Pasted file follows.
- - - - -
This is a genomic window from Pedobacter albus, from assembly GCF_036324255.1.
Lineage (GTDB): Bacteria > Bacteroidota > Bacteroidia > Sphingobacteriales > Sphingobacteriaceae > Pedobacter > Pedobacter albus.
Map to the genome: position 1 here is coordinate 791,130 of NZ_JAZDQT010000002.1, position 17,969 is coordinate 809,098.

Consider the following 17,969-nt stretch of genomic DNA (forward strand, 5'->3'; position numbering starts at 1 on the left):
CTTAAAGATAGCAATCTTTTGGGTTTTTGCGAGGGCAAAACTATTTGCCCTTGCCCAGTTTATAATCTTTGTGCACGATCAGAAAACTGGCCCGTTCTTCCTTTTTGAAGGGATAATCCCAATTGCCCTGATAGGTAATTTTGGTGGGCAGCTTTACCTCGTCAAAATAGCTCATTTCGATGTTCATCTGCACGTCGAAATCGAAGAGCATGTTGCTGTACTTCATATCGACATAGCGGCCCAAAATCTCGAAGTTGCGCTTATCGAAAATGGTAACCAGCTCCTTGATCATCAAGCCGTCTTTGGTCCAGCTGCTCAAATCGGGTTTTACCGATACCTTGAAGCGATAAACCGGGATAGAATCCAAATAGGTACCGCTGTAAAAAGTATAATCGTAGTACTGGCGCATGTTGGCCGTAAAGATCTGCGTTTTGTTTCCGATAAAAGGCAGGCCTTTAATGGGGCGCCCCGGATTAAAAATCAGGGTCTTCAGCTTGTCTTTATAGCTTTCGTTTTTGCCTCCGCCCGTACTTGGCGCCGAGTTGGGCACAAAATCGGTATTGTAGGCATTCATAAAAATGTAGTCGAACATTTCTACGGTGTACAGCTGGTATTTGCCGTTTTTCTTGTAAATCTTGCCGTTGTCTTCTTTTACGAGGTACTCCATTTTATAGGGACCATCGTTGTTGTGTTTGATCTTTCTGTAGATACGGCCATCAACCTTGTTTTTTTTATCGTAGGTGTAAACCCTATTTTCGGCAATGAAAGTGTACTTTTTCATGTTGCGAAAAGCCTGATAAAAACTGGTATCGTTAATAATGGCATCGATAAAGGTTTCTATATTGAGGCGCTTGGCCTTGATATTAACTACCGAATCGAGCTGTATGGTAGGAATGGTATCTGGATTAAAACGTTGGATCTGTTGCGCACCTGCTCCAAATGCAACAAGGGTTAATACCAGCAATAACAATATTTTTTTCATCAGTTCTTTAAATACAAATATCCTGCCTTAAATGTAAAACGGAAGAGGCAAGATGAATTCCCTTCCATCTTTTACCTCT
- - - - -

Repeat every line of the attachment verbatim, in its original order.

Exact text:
This is a genomic window from Pedobacter albus, from assembly GCF_036324255.1.
Lineage (GTDB): Bacteria > Bacteroidota > Bacteroidia > Sphingobacteriales > Sphingobacteriaceae > Pedobacter > Pedobacter albus.
Map to the genome: position 1 here is coordinate 791,130 of NZ_JAZDQT010000002.1, position 17,969 is coordinate 809,098.

Consider the following 17,969-nt stretch of genomic DNA (forward strand, 5'->3'; position numbering starts at 1 on the left):
CTTAAAGATAGCAATCTTTTGGGTTTTTGCGAGGGCAAAACTATTTGCCCTTGCCCAGTTTATAATCTTTGTGCACGATCAGAAAACTGGCCCGTTCTTCCTTTTTGAAGGGATAATCCCAATTGCCCTGATAGGTAATTTTGGTGGGCAGCTTTACCTCGTCAAAATAGCTCATTTCGATGTTCATCTGCACGTCGAAATCGAAGAGCATGTTGCTGTACTTCATATCGACATAGCGGCCCAAAATCTCGAAGTTGCGCTTATCGAAAATGGTAACCAGCTCCTTGATCATCAAGCCGTCTTTGGTCCAGCTGCTCAAATCGGGTTTTACCGATACCTTGAAGCGATAAACCGGGATAGAATCCAAATAGGTACCGCTGTAAAAAGTATAATCGTAGTACTGGCGCATGTTGGCCGTAAAGATCTGCGTTTTGTTTCCGATAAAAGGCAGGCCTTTAATGGGGCGCCCCGGATTAAAAATCAGGGTCTTCAGCTTGTCTTTATAGCTTTCGTTTTTGCCTCCGCCCGTACTTGGCGCCGAGTTGGGCACAAAATCGGTATTGTAGGCATTCATAAAAATGTAGTCGAACATTTCTACGGTGTACAGCTGGTATTTGCCGTTTTTCTTGTAAATCTTGCCGTTGTCTTCTTTTACGAGGTACTCCATTTTATAGGGACCATCGTTGTTGTGTTTGATCTTTCTGTAGATACGGCCATCAACCTTGTTTTTTTTATCGTAGGTGTAAACCCTATTTTCGGCAATGAAAGTGTACTTTTTCATGTTGCGAAAAGCCTGATAAAAACTGGTATCGTTAATAATGGCATCGATAAAGGTTTCTATATTGAGGCGCTTGGCCTTGATATTAACTACCGAATCGAGCTGTATGGTAGGAATGGTATCTGGATTAAAACGTTGGATCTGTTGCGCACCTGCTCCAAATGCAACAAGGGTTAATACCAGCAATAACAATATTTTTTTCATCAGTTCTTTAAATACAAATATCCTGCCTTAAATGTAAAACGGAAGAGGCAAGATGAATTCCCTTCCATCTTTTACCTCT